Thanks for the post, you were indeed an important person and thinker in this work and that it is no small thing that you have stayed involved. I do however think your title is misleading. Mozilla isn’t ending Web Literacy work as you suggest, but instead ending on the ground programming targeted at education. What we called Mozilla Learning (among other things, I grant you) is winding down and the programs you quote are ending or transitioning. But Mozilla is still committed to WL as it is a key plank in the Internet health report/movement. We are still investing in the concept through targeted fellowships, grants, research money, public advocacy campaigns and other programs that the foundation plans to roll out over the coming months. Mozilla is still investing in many of these programs to find new life outside of the organizational confines. This will look different in different places/projects and we have taken time and care to make sure aspects continue in other forms or end with grace. So the foundation’s tactics with the commitment to WL may be changing, it isn’t “ending.” Some, maybe you, might think this is parsing language but I don’t and I have confidence that Mozilla can make me not look silly saying that. Mozilla also has gotten better at realizing that it can be good at catalyzing something and then knowing when it grows and has life past its stewardship. I think Badges is a good example. We didn’t always handle that artfully but at the same time we also knew how best to get out of the way and start to find others that could take it forward better. Often with our money, help and partnership. I am immensely proud of the work I did helping IMLS Global, Digital Me, LRNG and others take the ideas/tools/assets further faster then we could.

      There are many stories that can be told of great wins, self-inflicted wounds, changing funding landscapes and yes missed or not chosen opportunities. I would actually call that working for a dynamic non-profit org. Also I’d love to see an org that didn’t struggle with politics and egos (seriously, where do I sign up?). Was this work victim of that sometimes, of course. I have often reflect on my own part to play in that and can only hope to improve from learning.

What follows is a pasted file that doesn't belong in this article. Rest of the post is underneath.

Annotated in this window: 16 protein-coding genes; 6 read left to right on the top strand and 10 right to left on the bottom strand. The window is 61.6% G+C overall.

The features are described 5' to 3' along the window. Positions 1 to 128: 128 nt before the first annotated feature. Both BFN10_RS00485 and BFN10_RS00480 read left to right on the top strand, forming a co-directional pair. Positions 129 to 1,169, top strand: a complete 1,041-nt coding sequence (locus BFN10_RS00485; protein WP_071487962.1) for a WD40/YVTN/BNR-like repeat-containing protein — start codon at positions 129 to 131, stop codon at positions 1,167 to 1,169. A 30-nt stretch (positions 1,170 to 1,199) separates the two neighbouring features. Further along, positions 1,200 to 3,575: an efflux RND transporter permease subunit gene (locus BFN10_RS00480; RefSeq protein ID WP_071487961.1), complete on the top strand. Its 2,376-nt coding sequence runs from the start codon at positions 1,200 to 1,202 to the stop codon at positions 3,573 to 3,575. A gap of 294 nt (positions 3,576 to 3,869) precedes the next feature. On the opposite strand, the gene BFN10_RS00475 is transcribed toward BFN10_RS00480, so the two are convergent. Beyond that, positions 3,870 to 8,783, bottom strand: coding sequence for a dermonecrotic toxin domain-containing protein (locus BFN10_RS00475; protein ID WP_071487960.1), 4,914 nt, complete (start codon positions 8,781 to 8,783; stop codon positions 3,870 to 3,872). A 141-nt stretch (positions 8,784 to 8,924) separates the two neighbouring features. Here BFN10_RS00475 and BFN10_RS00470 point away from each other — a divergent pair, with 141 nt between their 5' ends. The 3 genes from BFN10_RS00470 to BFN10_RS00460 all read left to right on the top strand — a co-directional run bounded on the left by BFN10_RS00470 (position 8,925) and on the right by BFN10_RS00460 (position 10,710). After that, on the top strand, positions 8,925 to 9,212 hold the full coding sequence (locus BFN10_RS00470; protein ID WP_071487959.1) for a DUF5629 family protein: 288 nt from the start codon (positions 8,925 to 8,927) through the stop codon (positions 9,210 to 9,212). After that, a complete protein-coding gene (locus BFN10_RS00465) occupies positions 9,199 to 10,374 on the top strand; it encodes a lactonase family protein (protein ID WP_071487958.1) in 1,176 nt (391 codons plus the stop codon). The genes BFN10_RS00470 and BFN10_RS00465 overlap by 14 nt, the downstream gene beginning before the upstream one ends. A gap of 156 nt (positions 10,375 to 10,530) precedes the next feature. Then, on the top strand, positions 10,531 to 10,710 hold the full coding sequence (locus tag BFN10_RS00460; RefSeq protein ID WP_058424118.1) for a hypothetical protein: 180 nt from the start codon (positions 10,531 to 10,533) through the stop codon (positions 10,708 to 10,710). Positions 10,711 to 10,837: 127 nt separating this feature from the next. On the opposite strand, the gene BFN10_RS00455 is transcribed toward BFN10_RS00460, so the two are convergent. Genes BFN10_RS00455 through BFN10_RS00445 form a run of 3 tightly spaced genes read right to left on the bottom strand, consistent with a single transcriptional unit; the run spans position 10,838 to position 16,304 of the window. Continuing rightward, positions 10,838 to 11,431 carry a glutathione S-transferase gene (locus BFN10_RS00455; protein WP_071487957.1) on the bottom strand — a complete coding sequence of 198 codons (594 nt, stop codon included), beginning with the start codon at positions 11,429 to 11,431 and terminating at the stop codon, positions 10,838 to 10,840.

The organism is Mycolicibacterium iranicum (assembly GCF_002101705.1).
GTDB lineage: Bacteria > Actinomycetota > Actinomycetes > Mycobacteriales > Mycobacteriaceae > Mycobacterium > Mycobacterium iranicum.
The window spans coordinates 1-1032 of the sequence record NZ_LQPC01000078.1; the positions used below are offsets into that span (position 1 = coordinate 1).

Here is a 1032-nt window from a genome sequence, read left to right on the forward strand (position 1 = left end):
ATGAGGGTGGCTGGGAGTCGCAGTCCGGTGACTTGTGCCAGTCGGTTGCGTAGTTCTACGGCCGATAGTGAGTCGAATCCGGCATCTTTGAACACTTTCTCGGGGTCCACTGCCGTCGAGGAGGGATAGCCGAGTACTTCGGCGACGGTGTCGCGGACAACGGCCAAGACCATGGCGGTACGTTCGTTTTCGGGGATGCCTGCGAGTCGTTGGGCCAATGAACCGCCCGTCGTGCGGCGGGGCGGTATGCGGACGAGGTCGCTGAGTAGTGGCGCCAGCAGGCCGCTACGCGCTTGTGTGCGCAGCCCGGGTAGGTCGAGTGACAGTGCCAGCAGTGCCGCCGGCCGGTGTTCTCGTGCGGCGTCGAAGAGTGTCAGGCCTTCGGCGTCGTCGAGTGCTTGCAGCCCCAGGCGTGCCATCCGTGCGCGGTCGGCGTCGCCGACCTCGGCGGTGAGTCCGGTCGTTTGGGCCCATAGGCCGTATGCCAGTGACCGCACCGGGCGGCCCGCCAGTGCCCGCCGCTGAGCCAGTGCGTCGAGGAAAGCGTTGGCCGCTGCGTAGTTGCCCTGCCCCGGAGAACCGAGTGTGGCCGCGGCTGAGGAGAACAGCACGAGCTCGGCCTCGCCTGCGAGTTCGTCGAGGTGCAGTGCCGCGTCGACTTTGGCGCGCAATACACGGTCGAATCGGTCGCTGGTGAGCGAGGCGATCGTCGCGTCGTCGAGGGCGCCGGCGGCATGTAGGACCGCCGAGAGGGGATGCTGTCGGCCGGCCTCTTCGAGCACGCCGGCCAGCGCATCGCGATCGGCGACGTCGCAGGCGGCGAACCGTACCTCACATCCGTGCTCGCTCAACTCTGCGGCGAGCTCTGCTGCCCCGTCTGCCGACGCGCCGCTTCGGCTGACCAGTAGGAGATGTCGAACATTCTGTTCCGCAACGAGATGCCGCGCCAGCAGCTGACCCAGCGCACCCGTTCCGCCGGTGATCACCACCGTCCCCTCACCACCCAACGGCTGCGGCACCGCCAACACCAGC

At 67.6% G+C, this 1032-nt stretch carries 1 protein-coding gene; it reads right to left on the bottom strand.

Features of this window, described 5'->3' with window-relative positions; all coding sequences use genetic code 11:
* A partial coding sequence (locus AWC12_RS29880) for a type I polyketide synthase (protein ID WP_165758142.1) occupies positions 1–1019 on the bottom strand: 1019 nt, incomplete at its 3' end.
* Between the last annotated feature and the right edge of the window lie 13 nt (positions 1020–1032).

It’s maybe an odd day for me to be in MoFo defense mode and there are certainly aspects of this I would have loved to see trend in a different direction, but in the end it became hard to justify the level of commitment and resourcing to do the local and groundwork that digital learning programs need, especially when so many others have the capacity to do it better and with the landscape changing so much over even just the last 18 months decisions had to be made on where the energy went. Mozilla resources must go into the advocacy/public education and investment in people who can effect change at key places like policy. Some of which are directly targeted at Web Literacy issues. In some ways its the logical extension of the great work you started. Glad to hear about your Moodle work, unrestricted funds are always good. But grants and grant funded work are a reality (and a positive one often) and we did our best to leverage that towards much of what you highlight here in your post, for good. It was our fiscal reality, and ALL money has strings attached.

      Anyway I just wanted to highlight some of this on your post. Missed you at MozFest, maybe next year we will both be there as community members and we can swap stories while nursing a drink or 3.